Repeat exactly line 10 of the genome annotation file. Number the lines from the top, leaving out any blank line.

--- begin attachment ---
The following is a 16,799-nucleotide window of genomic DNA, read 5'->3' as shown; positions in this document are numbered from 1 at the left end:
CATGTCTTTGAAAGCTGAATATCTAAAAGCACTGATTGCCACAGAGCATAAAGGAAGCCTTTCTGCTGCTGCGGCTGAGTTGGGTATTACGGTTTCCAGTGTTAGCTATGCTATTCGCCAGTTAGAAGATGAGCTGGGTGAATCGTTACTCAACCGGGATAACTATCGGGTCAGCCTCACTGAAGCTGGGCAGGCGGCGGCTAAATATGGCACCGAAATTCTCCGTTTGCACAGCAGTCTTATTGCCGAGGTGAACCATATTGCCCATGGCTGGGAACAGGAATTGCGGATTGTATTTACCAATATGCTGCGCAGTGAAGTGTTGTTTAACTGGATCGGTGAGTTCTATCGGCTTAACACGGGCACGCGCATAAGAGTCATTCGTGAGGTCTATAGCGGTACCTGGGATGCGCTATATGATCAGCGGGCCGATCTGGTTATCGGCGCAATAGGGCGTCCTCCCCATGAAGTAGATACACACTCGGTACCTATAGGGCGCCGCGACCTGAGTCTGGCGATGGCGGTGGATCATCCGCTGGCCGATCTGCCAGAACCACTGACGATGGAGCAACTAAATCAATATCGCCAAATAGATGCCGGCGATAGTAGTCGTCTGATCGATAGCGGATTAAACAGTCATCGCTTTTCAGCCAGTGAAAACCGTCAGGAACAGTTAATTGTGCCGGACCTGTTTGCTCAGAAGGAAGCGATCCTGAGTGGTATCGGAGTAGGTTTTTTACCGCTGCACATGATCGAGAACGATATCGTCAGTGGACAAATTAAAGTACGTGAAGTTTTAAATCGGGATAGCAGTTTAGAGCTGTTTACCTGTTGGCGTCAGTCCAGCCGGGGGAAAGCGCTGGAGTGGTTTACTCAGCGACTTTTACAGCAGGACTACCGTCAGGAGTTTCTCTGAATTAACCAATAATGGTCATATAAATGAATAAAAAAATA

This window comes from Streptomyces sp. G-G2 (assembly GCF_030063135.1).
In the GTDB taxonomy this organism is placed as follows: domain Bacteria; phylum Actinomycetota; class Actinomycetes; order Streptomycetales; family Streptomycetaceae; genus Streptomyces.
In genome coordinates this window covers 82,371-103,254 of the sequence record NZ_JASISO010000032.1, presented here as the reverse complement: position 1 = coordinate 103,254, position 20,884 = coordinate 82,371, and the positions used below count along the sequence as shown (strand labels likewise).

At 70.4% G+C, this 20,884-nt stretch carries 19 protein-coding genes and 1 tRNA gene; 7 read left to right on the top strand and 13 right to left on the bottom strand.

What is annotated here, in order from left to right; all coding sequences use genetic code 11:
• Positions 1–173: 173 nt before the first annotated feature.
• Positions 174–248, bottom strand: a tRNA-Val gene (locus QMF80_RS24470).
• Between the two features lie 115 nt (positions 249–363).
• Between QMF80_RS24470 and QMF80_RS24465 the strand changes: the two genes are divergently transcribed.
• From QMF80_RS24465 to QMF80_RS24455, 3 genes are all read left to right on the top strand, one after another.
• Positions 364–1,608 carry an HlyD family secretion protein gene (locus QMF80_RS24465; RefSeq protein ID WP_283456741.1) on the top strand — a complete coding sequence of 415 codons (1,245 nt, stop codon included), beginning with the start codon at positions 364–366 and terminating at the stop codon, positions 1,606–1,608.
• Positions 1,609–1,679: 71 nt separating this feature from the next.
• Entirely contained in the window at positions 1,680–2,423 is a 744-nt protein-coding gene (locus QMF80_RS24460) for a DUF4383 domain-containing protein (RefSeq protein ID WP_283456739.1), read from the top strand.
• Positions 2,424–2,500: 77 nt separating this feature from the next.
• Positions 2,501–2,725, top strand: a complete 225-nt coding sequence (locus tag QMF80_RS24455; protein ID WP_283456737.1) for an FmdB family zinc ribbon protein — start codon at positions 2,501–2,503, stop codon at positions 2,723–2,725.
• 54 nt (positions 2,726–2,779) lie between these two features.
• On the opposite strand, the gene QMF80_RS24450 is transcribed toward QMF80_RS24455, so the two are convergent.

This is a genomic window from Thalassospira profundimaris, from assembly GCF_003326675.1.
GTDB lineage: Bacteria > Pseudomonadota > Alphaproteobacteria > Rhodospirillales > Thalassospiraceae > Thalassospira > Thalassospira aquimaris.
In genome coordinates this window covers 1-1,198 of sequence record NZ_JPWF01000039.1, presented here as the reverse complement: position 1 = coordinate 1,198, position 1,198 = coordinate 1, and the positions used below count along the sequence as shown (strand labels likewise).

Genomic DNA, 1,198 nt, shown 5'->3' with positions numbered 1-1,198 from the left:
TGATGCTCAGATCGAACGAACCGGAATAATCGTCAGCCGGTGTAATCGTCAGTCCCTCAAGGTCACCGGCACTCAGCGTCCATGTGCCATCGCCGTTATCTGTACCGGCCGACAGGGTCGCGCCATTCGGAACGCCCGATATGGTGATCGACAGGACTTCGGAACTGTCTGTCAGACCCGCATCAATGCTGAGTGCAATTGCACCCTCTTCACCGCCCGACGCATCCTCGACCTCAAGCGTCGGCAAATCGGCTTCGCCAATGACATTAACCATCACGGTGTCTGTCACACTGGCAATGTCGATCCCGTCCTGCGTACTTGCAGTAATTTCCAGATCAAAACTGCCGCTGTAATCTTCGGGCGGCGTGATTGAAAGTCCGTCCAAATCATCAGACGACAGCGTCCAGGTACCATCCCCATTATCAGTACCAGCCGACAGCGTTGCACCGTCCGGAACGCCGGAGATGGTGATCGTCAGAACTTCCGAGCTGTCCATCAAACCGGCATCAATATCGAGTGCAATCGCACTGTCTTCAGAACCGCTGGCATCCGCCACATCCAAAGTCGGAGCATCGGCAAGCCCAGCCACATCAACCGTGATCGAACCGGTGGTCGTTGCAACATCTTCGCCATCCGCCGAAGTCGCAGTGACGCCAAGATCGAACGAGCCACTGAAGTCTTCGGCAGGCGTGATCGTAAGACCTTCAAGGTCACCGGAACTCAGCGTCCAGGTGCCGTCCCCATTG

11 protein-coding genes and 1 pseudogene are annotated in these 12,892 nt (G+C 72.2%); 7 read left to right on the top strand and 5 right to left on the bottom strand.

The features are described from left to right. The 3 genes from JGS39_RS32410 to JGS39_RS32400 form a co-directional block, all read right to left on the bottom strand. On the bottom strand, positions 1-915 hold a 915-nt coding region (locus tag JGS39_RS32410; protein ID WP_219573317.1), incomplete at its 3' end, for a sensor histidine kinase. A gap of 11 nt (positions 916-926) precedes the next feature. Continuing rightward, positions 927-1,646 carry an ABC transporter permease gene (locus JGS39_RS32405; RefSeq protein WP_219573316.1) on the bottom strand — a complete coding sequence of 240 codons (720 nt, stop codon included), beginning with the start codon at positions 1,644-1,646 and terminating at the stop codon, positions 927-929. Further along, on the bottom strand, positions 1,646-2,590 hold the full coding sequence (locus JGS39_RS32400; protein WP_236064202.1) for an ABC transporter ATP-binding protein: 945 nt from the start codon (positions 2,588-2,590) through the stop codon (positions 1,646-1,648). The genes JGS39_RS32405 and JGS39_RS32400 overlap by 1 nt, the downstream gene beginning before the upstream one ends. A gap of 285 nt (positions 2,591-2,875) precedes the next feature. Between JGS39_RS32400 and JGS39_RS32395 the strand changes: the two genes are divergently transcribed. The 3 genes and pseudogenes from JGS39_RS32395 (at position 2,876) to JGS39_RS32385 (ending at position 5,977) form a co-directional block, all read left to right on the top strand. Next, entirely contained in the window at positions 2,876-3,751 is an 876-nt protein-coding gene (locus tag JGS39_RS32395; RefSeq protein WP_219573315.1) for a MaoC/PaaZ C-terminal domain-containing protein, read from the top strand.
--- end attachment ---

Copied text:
• Between the two features lie 115 nt (positions 249–363).